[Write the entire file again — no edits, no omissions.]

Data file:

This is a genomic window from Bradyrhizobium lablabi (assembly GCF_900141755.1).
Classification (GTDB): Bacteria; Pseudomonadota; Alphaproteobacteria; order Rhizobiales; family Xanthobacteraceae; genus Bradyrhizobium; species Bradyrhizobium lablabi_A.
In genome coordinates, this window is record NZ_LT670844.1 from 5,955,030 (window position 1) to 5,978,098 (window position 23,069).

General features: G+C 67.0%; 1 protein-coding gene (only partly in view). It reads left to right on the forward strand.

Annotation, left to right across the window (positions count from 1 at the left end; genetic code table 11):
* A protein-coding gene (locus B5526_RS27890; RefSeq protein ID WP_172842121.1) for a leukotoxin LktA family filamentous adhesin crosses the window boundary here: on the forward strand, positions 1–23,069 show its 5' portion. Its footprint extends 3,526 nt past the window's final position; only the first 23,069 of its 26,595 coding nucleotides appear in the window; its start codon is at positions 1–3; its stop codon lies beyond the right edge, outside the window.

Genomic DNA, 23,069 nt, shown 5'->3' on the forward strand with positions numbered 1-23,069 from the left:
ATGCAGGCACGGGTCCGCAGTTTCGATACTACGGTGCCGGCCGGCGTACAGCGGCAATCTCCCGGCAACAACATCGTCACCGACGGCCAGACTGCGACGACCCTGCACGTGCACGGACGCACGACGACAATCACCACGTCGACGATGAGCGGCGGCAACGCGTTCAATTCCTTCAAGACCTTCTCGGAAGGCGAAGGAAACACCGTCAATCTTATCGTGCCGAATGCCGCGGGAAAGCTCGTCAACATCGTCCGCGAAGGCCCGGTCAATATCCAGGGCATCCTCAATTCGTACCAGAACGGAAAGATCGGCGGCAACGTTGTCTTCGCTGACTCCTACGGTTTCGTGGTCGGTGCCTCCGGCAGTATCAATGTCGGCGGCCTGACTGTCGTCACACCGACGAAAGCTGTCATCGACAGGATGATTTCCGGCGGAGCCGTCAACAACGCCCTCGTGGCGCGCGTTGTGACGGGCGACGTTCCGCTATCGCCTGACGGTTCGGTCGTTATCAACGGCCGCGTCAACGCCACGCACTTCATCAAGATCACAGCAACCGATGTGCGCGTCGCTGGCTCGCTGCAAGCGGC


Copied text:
This is a genomic window from Bradyrhizobium lablabi (assembly GCF_900141755.1).
Classification (GTDB): Bacteria; Pseudomonadota; Alphaproteobacteria; order Rhizobiales; family Xanthobacteraceae; genus Bradyrhizobium; species Bradyrhizobium lablabi_A.
In genome coordinates, this window is record NZ_LT670844.1 from 5,955,030 (window position 1) to 5,978,098 (window position 23,069).

General features: G+C 67.0%; 1 protein-coding gene (only partly in view). It reads left to right on the forward strand.

Annotation, left to right across the window (positions count from 1 at the left end; genetic code table 11):
* A protein-coding gene (locus B5526_RS27890; RefSeq protein ID WP_172842121.1) for a leukotoxin LktA family filamentous adhesin crosses the window boundary here: on the forward strand, positions 1–23,069 show its 5' portion. Its footprint extends 3,526 nt past the window's final position; only the first 23,069 of its 26,595 coding nucleotides appear in the window; its start codon is at positions 1–3; its stop codon lies beyond the right edge, outside the window.

Genomic DNA, 23,069 nt, shown 5'->3' on the forward strand with positions numbered 1-23,069 from the left:
ATGCAGGCACGGGTCCGCAGTTTCGATACTACGGTGCCGGCCGGCGTACAGCGGCAATCTCCCGGCAACAACATCGTCACCGACGGCCAGACTGCGACGACCCTGCACGTGCACGGACGCACGACGACAATCACCACGTCGACGATGAGCGGCGGCAACGCGTTCAATTCCTTCAAGACCTTCTCGGAAGGCGAAGGAAACACCGTCAATCTTATCGTGCCGAATGCCGCGGGAAAGCTCGTCAACATCGTCCGCGAAGGCCCGGTCAATATCCAGGGCATCCTCAATTCGTACCAGAACGGAAAGATCGGCGGCAACGTTGTCTTCGCTGACTCCTACGGTTTCGTGGTCGGTGCCTCCGGCAGTATCAATGTCGGCGGCCTGACTGTCGTCACACCGACGAAAGCTGTCATCGACAGGATGATTTCCGGCGGAGCCGTCAACAACGCCCTCGTGGCGCGCGTTGTGACGGGCGACGTTCCGCTATCGCCTGACGGTTCGGTCGTTATCAACGGCCGCGTCAACGCCACGCACTTCATCAAGATCACAGCAACCGATGTGCGCGTCGCTGGCTCGCTGCAAGCGGC